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Gender Differences in Severity and Parental Estimation of Adolescent’s Pandemic Related Stress in the United States

Research has consistently shown that female adolescents have experienced worse pandemic related stress than males. While a multitude of social, biological, and behavioral factors help explain gender differences in pandemic related mental wellness, we wondered whether parents’ interpretations of their children’s stress levels could also play a factor in this discrepancy. A parent’s ability to accurately track their child’s stress levels likely increases the likelihood a problem is acknowledged and addressed as it arises. Therefore, we assessed how parents’ misestimation of their adolescent children’s self-reported pandemic related stress levels related to the child’s gender.

We used the most recently available PATH study data from wave 5.5 (collected during the COVID-19 pandemic) to explore gender differences in self-reported pandemic related stress and whether parental estimation of their adolescent’s stress levels differed depending on their child’s gender. We employed a series of logistic regression models accounting for a range of sociodemographic and relevant personal characteristics known to be associated with pandemic stress.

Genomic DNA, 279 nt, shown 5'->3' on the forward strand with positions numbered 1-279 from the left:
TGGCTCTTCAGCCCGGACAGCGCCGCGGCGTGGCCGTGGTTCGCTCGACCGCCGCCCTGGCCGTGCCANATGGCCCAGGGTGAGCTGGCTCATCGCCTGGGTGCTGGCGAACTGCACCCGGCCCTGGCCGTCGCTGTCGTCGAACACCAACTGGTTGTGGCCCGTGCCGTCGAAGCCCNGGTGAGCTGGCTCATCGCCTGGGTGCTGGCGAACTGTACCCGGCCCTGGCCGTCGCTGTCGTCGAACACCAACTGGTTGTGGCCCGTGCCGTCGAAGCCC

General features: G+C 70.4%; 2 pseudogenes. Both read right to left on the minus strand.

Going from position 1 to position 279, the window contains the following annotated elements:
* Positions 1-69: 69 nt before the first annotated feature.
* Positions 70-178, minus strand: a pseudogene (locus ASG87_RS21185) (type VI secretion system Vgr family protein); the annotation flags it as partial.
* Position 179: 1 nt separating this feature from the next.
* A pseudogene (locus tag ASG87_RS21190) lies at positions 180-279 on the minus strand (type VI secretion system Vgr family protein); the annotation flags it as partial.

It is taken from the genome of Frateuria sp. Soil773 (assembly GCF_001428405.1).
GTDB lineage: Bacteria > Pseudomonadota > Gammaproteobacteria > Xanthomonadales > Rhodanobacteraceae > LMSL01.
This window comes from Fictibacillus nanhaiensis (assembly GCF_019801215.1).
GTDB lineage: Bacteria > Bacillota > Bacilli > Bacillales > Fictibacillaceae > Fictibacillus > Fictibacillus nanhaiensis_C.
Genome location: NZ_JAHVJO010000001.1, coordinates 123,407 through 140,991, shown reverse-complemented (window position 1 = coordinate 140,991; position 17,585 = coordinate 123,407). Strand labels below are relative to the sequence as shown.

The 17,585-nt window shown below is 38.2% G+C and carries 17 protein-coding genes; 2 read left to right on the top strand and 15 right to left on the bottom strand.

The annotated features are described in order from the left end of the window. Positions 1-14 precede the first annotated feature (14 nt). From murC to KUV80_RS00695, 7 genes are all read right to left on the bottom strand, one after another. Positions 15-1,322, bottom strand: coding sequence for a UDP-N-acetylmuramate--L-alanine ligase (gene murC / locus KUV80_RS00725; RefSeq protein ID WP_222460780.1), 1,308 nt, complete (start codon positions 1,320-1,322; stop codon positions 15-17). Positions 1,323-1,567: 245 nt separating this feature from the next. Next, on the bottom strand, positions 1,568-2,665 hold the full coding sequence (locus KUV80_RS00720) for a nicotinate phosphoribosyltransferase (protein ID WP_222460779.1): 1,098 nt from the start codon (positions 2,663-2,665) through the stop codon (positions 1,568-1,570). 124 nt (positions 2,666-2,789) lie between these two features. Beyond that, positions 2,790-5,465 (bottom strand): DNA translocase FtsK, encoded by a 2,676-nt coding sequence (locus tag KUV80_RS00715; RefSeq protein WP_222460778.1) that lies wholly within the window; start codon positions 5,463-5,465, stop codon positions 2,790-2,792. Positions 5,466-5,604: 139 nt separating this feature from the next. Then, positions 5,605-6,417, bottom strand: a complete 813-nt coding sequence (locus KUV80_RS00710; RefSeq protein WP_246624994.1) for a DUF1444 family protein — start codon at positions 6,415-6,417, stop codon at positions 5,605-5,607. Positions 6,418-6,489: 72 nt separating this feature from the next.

We found:

  • Female adolescents had 52% higher odds of self-reporting moderate to severe pandemic stress compared to males.
  • Female adolescents also had 32% higher odds of having parents underestimate their level of pandemic stress compared to males.
  • Male adolescents had 38% higher odds of having parents overestimate their level of pandemic stress compared to females.

These findings are important to consider, as adolescents suffering from higher levels of pandemic stress may encounter more social and mental health struggles after transitioning back into normal life. If females have experienced higher degrees of pandemic stress and are more likely to have had their stress underestimated at home, then they are likely to have heightened vulnerability to detrimental health and behavioral outcomes. This is a public health concern that parents, counselors, and educators should have in mind when considering how to best support their adolescent children during the transition back to normal life.

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